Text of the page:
1. Be real. If you don’t align with a particular observance, then skip it. A few years back, a client in the health insurance industry wanted to participate in Black History Month because the topic was “Black Health and Wellness.” As an organization, they did not have any specific initiatives to address health disparities in their community at that time, so I recommended that they skip it rather than try to force a fit.
  2. Find a connection, but don’t force it. Sometimes, this is a no-brainer. Like if you are a healthcare brand, participating in a health observance is a great way to show how your organization helps patients and the community. But if it’s not there, remember, it’s okay to sit this one out.
  3. Remember, actions speak louder than words. Are there ways in which your organization has taken action to make a difference? For example, if you are a transit organization, talking about your sustainability initiatives on Earth Day is worthwhile.
  4. Find a way to tell your story. It doesn’t have to be complicated. For example, the ladies of the Overit Crew provided quotes or short videos about what it means to #EmbraceEquity in marketing. We shared these on our social media stories on International Women’s Day to give unique perspectives on what this topic means as it relates to being a woman in the marketing industry.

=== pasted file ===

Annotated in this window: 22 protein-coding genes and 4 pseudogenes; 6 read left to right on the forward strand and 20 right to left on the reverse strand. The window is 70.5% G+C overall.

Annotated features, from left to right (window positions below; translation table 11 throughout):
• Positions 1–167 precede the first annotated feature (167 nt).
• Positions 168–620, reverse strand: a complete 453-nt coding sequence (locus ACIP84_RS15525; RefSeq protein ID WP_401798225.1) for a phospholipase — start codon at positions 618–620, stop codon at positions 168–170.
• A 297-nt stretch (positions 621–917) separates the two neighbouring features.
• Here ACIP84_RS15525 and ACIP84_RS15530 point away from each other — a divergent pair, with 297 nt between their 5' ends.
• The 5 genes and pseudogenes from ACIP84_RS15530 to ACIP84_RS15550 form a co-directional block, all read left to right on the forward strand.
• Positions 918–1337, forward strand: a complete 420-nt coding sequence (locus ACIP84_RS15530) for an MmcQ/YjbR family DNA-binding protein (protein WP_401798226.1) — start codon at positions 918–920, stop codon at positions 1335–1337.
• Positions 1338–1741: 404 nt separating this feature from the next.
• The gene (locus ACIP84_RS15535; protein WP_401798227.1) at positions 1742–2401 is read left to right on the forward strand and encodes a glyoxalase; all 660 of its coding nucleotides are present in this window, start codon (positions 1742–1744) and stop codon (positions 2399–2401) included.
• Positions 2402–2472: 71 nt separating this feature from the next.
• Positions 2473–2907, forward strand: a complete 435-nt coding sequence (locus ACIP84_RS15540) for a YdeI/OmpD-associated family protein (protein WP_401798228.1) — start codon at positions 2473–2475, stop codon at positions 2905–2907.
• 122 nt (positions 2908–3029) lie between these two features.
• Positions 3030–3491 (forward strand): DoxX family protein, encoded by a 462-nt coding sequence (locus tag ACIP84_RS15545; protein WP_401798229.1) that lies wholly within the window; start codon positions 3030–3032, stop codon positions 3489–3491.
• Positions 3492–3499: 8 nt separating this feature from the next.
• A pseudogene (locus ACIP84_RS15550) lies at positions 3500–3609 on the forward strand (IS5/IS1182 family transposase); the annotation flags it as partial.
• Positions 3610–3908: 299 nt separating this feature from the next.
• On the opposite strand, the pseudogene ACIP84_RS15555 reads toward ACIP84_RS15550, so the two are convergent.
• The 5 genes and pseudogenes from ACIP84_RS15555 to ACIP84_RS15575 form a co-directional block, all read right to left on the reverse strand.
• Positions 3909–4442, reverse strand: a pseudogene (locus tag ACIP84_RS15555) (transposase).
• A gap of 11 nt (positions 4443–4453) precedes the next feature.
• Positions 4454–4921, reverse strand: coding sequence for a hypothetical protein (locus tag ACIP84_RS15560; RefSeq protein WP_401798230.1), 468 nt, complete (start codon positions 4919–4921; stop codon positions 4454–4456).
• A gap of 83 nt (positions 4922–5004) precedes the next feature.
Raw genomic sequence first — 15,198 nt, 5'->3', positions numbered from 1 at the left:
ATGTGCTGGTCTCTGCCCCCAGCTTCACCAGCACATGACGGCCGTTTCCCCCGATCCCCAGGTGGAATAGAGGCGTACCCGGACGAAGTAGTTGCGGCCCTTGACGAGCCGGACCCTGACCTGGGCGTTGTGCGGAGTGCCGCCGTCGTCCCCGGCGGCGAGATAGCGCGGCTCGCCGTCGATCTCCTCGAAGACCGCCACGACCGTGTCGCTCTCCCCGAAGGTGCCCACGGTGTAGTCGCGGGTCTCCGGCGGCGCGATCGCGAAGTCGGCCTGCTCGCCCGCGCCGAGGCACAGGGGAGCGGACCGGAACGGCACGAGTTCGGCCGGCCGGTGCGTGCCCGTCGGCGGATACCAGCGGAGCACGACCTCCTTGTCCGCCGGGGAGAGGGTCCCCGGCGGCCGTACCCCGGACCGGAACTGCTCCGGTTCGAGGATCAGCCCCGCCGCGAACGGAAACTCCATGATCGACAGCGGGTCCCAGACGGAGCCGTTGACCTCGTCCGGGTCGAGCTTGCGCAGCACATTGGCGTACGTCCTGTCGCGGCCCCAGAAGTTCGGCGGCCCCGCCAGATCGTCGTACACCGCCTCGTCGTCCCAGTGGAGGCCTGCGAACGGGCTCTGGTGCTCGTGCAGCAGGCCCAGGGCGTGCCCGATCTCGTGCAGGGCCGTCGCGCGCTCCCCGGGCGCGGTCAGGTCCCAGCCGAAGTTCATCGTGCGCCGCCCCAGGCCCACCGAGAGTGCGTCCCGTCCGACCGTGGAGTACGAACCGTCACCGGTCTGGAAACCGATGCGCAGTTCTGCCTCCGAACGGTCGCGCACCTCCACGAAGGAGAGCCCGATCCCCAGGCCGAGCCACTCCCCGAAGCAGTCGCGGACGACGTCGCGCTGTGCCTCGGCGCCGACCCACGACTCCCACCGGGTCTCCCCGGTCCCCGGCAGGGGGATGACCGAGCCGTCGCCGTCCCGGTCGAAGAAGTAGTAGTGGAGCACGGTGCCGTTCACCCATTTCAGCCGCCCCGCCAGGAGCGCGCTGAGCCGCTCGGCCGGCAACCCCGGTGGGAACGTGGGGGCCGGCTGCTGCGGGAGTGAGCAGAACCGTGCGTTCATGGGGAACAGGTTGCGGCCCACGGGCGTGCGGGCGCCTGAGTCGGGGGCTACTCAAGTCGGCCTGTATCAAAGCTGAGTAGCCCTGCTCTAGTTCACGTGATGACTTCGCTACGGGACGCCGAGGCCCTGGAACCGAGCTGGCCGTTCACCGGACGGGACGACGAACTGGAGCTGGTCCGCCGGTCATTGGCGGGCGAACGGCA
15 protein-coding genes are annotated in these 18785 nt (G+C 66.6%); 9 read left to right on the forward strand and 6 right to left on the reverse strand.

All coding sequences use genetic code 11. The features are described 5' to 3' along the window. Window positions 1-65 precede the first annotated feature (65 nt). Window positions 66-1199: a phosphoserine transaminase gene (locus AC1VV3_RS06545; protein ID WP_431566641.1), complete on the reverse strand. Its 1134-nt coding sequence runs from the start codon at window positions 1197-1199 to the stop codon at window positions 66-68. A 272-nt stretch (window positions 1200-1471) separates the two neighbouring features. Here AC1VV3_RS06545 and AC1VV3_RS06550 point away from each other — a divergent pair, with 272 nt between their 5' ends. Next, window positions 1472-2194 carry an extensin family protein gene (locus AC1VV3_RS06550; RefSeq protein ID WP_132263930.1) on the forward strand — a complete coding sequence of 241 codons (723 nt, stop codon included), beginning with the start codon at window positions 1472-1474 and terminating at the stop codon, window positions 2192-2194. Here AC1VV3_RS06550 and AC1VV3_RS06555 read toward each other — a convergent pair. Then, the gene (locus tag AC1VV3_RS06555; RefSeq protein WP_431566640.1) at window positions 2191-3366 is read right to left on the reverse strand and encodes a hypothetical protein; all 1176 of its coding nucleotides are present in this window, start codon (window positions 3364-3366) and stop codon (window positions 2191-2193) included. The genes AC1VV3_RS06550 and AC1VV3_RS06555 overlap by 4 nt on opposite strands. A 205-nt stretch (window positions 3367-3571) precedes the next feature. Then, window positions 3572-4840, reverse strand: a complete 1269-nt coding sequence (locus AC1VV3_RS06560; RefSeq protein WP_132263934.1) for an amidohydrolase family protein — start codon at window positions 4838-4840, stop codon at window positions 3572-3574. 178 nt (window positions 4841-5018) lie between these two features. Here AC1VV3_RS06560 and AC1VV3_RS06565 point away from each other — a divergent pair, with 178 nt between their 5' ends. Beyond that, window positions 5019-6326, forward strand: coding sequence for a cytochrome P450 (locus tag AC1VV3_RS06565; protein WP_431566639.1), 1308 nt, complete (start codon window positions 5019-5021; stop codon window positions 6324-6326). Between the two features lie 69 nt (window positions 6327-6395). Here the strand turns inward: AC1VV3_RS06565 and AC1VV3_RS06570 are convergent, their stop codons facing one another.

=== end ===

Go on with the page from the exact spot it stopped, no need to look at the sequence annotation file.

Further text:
Of course, the same applies to any observance, not just ones related to serious topics. These more serious topics are opportunities for brands to highlight positive contributions to social justice causes, DEI, and the environment, just as long as you stay authentic and on-brand. You can always participate in a more lighthearted, playful observance, too – think National Puppy Day or National Taco Day – if it works. We look forward to seeing what brands come up with for observances this year and beyond!